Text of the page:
In our experience, the following symptoms are encountered most often:

  1. The cured epoxy or urethane compound is too soft.
  2. The gel time is too long (longer than expected).
  3. The cured compound contains soft spots (lead/lag problems).
  4. The epoxy or urethane cures too quickly.
  5. The compound shrinks too much during cure.
  6. Air bubbles in the mixed product.
  7. The cured product appears to have streaks or blush on the surface.

 

General:

Before anything else, for checking epoxy and urethane compounds, follow the Golden Rule:

Before attempting anything else, confirm that the material is free of large solid particles and cures as it should by carefully weighing each individual component and hand mixing a sample. If it cures according to the manufacturer’s specification, the material is good, proceed with one or more of the following checks.

To confirm that a lead/lag problem exists use the Bead Test.

 

Equipment related

Automated dispense machines are carefully designed to accommodate specific types of materials, specific types of fillers, mix ratios and the application requirements at hand. They must be maintained at regular intervals according to the manufacturer’s recommendation. Worn components such as seals, check valves and pneumatic components must be replaced regularly to insure proper, trouble free operation.

 

In most cases, there is a delicate balance between the pressure that is required to dispense the material and the resistance that is presented against the flow of the products through the dispense lines prior to the mix head. Any blockages, improperly timed or leaky check valves or leaky piston seals will upset this balance resulting in problems.

 

There are two basic types of mix heads in common use today. The static or motionless mix head is most common. These are usually made out of plastic containing spiral like elements and are disposable after use. Some are made out of stainless steel, employing the same principle of mixing, and are reusable. The dynamic mix head is the other most common type employed. This type of mix head has a built in mechanical blade that turns at a pre-determined rpm to mix the components as they flow through the mixing chamber.

 

For obvious reasons, it is critical to keep the mix head clean and free of blockages. In the case of dynamic mix heads, depending on the type of fillers employed in the formulation being processed, it is important that the mix blade is made out of a material having sufficient hardness not to wear too quickly. Dynamic mix heads also tend to generate heat during the mixing action. This heat can raise the temperature of the mixed material to unsatisfactory levels. In addition, the eroding mix blade can contaminate the mixed material with minute metallic particles that are detrimental in certain applications such as electrical or electronic device encapsulation. Proper design is extremely important.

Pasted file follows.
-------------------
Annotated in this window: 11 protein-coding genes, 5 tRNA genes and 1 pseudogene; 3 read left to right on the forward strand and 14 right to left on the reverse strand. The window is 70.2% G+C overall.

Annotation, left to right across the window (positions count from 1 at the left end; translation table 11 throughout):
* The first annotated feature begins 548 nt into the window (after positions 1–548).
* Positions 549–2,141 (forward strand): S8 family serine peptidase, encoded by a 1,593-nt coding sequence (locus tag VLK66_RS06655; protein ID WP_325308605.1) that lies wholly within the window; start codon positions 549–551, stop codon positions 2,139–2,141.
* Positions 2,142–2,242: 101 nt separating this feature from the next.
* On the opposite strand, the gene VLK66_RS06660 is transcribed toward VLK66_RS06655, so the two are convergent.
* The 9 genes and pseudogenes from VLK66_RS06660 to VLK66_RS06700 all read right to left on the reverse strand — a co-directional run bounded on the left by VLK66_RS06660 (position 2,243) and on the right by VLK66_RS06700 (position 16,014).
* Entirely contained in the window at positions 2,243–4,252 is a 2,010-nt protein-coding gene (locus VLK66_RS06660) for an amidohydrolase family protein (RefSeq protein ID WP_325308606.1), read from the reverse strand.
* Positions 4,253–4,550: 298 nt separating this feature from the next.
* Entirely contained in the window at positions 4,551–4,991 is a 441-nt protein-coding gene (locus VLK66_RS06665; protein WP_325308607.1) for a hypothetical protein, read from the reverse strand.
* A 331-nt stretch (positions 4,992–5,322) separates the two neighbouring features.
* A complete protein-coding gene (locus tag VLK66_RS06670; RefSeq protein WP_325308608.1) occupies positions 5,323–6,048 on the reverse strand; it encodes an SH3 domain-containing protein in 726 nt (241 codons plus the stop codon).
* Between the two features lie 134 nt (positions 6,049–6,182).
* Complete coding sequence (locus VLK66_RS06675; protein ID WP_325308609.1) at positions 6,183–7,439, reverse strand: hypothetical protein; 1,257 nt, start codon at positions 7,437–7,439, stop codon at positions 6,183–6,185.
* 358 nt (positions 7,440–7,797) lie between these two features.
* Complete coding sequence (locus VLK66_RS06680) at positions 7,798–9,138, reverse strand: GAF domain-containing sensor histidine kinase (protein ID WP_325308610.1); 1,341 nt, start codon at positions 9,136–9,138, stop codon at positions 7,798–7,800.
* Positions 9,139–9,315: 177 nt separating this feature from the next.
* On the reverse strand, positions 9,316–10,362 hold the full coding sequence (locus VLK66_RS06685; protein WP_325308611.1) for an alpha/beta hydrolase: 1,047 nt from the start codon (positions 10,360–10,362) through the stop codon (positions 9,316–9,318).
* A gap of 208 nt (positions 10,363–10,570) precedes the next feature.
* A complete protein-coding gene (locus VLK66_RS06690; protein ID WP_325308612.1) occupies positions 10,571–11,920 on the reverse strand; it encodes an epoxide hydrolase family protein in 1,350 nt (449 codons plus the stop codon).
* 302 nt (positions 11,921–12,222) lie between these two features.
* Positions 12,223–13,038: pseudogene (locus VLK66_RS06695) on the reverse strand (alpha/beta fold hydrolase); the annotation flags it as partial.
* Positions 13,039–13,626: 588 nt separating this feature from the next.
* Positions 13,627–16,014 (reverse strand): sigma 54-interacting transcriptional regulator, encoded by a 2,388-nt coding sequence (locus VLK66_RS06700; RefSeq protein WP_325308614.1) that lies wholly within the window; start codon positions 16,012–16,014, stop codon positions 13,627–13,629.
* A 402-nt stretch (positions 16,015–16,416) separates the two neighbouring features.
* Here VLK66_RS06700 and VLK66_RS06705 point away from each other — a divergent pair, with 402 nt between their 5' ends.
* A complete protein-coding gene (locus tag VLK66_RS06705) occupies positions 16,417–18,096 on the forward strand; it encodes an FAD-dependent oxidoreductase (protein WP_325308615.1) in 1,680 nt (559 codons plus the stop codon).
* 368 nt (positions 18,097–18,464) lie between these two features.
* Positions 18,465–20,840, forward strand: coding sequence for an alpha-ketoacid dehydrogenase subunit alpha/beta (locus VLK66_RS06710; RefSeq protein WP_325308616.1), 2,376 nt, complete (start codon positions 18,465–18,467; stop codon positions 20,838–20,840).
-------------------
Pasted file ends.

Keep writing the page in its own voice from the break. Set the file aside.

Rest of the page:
There are several variations of dispense mechanisms in use to day. Many of these provide continuous material flow meaning that the back end of the piston is being filled while the material is dispensed in the forward motion. The reverse takes place while the pistons move backward. Other systems dispense only while the piston is moving forward and there is a period of time that is required to re-charge after the piston is emptied. Other systems employ electronically controlled auger type mechanisms. All these systems are capable of delivering highly accurate amounts of material in the correct ratio if appropriately maintained according to the manufacturer’s instructions.

 

There are numerous variations in the type of adaptors available to deliver the mixed material from the mix head to the component being potted or encapsulated. These are usually in the form of flexible hoses or pipes equipped with the appropriate orifice to inject the mixed product. The length of these devices must be kept to the minimum and careful consideration must be given to the mixed viscosity and the available pot life during selection. Any restrictions to material flow and/or material nearing the end of its pot life residing in this device are both undesirable.

 

Material related


There are numerous variations of formulated products that are processed through automated dispense equipment. The most significant properties affecting dispensability are as follows:

 

  1. Miscibility (the ability to mix one component into the other)
  2. Abrasiveness.
  3. Vapour pressure.
  4. Component and mixed viscosity.
  5. Filler types (if any).
  6. Moisture sensitivity.
  7. Gel time.
  8. Processing temperature.

 

Materials that are harder to mix will require longer mix times or longer static mix heads with more elements. Abrasive products (abrasive fillers) will require hardened machine components. High viscosity products may require heat (heated reservoirs and supply lines) to process. Moisture sensitive products will require dry air and process conditions.

 

Shorter gel times will require frequent discharge from the mix head to prevent freezing up.

 

Disclaimer
The above information is general in nature and is based solely on experiences by Crosslink Technology Inc. The recommendations provided herein may not be applicable in all situations. They are provided to the recipient as part of our customer service and the user must determine the relevance of the information to his/her application, considering any limitations that may be applicable thereto. Crosslink Technology Inc. does not accept any liability for direct or consequential damages resulting from the the implementations of these recommendations or the use of this information.